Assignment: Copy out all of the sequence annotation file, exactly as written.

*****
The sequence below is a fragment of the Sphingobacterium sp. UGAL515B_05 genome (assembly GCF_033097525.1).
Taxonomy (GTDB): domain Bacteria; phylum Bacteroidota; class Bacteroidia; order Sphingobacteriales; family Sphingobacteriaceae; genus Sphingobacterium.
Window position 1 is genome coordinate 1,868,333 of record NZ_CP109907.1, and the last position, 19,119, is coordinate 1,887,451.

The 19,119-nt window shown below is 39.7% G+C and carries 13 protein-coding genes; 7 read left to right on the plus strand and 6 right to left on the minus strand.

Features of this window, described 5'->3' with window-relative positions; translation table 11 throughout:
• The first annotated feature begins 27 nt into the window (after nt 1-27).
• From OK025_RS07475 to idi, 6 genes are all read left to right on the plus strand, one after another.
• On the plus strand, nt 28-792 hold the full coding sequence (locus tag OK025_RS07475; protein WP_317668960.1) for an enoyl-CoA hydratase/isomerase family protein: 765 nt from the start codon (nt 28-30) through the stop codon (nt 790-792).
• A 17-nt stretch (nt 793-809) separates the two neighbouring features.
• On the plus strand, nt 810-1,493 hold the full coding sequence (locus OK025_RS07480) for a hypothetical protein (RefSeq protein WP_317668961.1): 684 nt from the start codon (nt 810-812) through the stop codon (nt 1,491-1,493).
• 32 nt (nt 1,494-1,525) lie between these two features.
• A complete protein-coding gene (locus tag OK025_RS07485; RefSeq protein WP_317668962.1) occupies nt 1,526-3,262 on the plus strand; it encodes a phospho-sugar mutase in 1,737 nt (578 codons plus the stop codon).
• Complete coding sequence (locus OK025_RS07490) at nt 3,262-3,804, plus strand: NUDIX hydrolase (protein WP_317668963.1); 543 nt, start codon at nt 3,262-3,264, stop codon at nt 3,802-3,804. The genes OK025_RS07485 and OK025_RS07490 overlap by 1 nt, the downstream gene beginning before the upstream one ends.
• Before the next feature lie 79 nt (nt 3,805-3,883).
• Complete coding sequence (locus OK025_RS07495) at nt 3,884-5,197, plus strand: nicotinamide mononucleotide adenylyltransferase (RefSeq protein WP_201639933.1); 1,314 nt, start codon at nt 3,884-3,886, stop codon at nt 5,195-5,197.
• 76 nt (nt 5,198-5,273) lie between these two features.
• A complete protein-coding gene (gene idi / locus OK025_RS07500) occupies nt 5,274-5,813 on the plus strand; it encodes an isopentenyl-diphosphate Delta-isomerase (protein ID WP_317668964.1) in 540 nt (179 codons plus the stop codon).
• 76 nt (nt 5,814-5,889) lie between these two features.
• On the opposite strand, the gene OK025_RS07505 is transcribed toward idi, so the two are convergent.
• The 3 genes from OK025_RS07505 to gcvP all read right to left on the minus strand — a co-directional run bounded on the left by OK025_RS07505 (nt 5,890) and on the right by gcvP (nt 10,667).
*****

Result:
The sequence below is a fragment of the Sphingobacterium sp. UGAL515B_05 genome (assembly GCF_033097525.1).
Taxonomy (GTDB): domain Bacteria; phylum Bacteroidota; class Bacteroidia; order Sphingobacteriales; family Sphingobacteriaceae; genus Sphingobacterium.
Window position 1 is genome coordinate 1,868,333 of record NZ_CP109907.1, and the last position, 19,119, is coordinate 1,887,451.

The 19,119-nt window shown below is 39.7% G+C and carries 13 protein-coding genes; 7 read left to right on the plus strand and 6 right to left on the minus strand.

Features of this window, described 5'->3' with window-relative positions; translation table 11 throughout:
• The first annotated feature begins 27 nt into the window (after nt 1-27).
• From OK025_RS07475 to idi, 6 genes are all read left to right on the plus strand, one after another.
• On the plus strand, nt 28-792 hold the full coding sequence (locus tag OK025_RS07475; protein WP_317668960.1) for an enoyl-CoA hydratase/isomerase family protein: 765 nt from the start codon (nt 28-30) through the stop codon (nt 790-792).
• A 17-nt stretch (nt 793-809) separates the two neighbouring features.
• On the plus strand, nt 810-1,493 hold the full coding sequence (locus OK025_RS07480) for a hypothetical protein (RefSeq protein WP_317668961.1): 684 nt from the start codon (nt 810-812) through the stop codon (nt 1,491-1,493).
• 32 nt (nt 1,494-1,525) lie between these two features.
• A complete protein-coding gene (locus tag OK025_RS07485; RefSeq protein WP_317668962.1) occupies nt 1,526-3,262 on the plus strand; it encodes a phospho-sugar mutase in 1,737 nt (578 codons plus the stop codon).
• Complete coding sequence (locus OK025_RS07490) at nt 3,262-3,804, plus strand: NUDIX hydrolase (protein WP_317668963.1); 543 nt, start codon at nt 3,262-3,264, stop codon at nt 3,802-3,804. The genes OK025_RS07485 and OK025_RS07490 overlap by 1 nt, the downstream gene beginning before the upstream one ends.
• Before the next feature lie 79 nt (nt 3,805-3,883).
• Complete coding sequence (locus OK025_RS07495) at nt 3,884-5,197, plus strand: nicotinamide mononucleotide adenylyltransferase (RefSeq protein WP_201639933.1); 1,314 nt, start codon at nt 3,884-3,886, stop codon at nt 5,195-5,197.
• 76 nt (nt 5,198-5,273) lie between these two features.
• A complete protein-coding gene (gene idi / locus OK025_RS07500) occupies nt 5,274-5,813 on the plus strand; it encodes an isopentenyl-diphosphate Delta-isomerase (protein ID WP_317668964.1) in 540 nt (179 codons plus the stop codon).
• 76 nt (nt 5,814-5,889) lie between these two features.
• On the opposite strand, the gene OK025_RS07505 is transcribed toward idi, so the two are convergent.
• The 3 genes from OK025_RS07505 to gcvP all read right to left on the minus strand — a co-directional run bounded on the left by OK025_RS07505 (nt 5,890) and on the right by gcvP (nt 10,667).